If you are injured in a personal injury accident of any magnitude, we guarantee you the insurance company will review and monitor your social media accounts. The adjusters and/or their investigators will look for information to discredit you and your injuries. So what is the best policy to protect your personal injury case?

It’s really very simple.

Stay off of social media to protect your injury case.

Don’t post on Facebook, Twitter, Instagram or other sites. Don’t be the person who claims a debilitating injury, but yet is pictured on Facebook partying, traveling, working out, etc. And most certainly, do not make statements about your accident or injuries on social media. It will not benefit you in any way, so just avoid it.

Do not give the defense in a case the ammunition to discredit your personal injury. Many social media posts and situations could easily be misinterpreted. Staying silent on social media is important in order to maintain a viable claim. Other steps you should take include:

  • Ensure through your privacy settings that only friends can see your posts.
  • Change your settings so only you can post on your timeline.
  • Delete any apps you are not using.

Share too much information on social media and your case could be over before it begins. So do yourself a favor and just give up the social media posts during the period of your case.

The weather in Iowa has been wonderful most of November thus far but winter is not far away. And winter in Iowa generally brings a number of slip-and-fall accidents. Lots of slip-and-fall accidents occur on sidewalks when people are shopping. Many of the store retail locations do not actually own their property. So, can those non-property tenant owners still be held liable for slip-and-fall personal injuries?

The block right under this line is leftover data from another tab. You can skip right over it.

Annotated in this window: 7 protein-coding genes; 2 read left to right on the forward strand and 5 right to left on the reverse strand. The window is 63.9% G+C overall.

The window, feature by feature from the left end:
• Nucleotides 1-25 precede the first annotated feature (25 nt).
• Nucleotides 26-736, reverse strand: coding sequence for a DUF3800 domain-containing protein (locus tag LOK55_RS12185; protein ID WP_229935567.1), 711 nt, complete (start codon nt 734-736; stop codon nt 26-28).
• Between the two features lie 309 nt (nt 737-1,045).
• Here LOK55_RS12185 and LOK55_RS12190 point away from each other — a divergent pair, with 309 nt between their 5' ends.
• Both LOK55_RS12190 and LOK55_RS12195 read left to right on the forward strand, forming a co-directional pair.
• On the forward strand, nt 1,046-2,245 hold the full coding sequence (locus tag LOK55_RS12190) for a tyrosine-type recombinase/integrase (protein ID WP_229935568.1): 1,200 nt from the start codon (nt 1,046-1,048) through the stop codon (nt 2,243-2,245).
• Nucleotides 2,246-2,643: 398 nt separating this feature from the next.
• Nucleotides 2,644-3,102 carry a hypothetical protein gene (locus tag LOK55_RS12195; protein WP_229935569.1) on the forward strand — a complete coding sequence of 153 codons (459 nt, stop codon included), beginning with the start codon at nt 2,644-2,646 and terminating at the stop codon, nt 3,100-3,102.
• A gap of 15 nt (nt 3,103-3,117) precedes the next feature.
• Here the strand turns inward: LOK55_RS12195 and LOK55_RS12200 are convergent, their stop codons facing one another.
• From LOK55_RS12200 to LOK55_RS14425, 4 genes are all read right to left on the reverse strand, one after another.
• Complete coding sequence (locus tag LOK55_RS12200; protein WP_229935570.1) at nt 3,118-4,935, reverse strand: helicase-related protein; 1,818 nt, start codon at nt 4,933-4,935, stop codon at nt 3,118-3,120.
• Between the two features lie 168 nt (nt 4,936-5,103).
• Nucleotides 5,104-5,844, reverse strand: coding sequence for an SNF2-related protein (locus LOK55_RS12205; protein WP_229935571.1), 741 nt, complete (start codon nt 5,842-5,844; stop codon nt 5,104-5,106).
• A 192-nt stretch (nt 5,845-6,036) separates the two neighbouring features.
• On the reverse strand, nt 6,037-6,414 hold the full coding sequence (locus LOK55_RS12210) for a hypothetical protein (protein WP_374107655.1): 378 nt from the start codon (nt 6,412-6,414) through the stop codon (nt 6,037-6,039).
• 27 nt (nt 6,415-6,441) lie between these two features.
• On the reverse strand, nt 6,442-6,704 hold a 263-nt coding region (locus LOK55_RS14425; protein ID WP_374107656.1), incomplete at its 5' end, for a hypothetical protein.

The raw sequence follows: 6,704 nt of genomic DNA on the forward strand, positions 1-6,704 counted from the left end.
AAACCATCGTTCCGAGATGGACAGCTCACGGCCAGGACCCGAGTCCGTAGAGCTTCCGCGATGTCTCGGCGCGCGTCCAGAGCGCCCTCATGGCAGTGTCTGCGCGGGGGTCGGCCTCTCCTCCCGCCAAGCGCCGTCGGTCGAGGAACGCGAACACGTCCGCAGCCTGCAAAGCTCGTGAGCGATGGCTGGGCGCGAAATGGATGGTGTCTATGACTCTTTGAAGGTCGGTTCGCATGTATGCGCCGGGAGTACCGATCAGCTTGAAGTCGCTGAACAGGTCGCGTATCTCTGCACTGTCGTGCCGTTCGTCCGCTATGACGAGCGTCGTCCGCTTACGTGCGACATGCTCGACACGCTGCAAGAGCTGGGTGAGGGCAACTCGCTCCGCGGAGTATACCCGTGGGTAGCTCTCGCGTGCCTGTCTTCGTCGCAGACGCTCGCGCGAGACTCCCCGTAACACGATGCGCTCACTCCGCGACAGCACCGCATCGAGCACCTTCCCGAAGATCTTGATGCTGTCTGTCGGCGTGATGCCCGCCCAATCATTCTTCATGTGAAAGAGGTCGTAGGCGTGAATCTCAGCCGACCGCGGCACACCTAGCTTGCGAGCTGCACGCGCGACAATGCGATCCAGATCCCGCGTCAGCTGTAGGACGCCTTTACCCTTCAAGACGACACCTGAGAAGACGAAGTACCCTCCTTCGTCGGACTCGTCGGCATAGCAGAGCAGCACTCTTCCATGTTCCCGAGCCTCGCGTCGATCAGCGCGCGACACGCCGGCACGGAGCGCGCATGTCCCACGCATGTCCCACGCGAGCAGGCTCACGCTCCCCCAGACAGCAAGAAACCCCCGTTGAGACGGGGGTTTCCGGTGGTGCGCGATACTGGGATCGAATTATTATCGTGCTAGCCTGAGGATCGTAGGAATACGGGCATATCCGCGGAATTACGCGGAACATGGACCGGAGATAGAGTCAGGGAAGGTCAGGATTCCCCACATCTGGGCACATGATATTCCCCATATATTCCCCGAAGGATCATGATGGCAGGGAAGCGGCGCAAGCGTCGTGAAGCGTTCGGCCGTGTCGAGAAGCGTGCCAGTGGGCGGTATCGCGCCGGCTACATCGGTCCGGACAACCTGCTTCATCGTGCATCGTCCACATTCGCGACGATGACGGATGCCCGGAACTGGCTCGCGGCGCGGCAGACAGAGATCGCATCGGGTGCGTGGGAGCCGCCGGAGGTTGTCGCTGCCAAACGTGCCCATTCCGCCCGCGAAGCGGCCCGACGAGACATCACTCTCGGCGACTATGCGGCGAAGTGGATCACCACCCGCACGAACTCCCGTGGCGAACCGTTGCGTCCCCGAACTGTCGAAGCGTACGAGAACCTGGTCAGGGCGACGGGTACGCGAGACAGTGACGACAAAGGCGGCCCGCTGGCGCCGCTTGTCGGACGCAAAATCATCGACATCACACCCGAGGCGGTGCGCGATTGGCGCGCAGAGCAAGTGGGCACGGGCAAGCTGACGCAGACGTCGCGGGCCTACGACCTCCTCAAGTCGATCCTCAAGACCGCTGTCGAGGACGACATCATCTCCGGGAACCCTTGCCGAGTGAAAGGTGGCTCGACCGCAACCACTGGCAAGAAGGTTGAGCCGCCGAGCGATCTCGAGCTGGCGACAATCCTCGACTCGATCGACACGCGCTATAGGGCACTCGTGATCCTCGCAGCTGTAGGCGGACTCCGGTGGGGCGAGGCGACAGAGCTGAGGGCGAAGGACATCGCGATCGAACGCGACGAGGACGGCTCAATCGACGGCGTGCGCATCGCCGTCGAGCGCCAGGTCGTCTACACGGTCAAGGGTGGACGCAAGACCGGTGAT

A law school friend of mine wrote an interesting blog post on an Indiana slip-and-fall case that could have application here in Iowa. In the case he referenced a grocery store did not own the property. And not only did the store not own the property, but also a management company had been hired to make sure the sidewalks were clear and maintained during the winter. A jury ultimately held the grocery store liable for 25% of the fault for the plaintiff’s injuries. The grocery store appealed.

On appeal, the grocery store argued the duty of care for “Invitees” did not apply because it neither owned nor controlled the sidewalk in question. There was precedent in Indiana that tenants cannot be held to have a duty to safely maintain areas for which they have not assumed responsibility and over which a landlord has specifically retained control, including common areas like sidewalks. However, the Court disagreed with grocery store’s position in this case and held as a matter of law that, as the business entity that invited Jones onto the property, the grocery store owed some duty of care to the plaintiff as an invitee. In the Court’s opinion, the fact that grocery store did not own the property and the property owner, as opposed to the store, had contracted for snow and ice removal services did not summarily relieve the store of liability. The Court noted the duty of an invitor to exercise reasonable care for the safety of invitees is an active and continuing one, and that parties cannot contract their way out of their duty to exercise reasonable care with respect to third parties. The Indiana Court of Appeals accordingly affirmed the judgment of the trial court in favor of the plaintiff.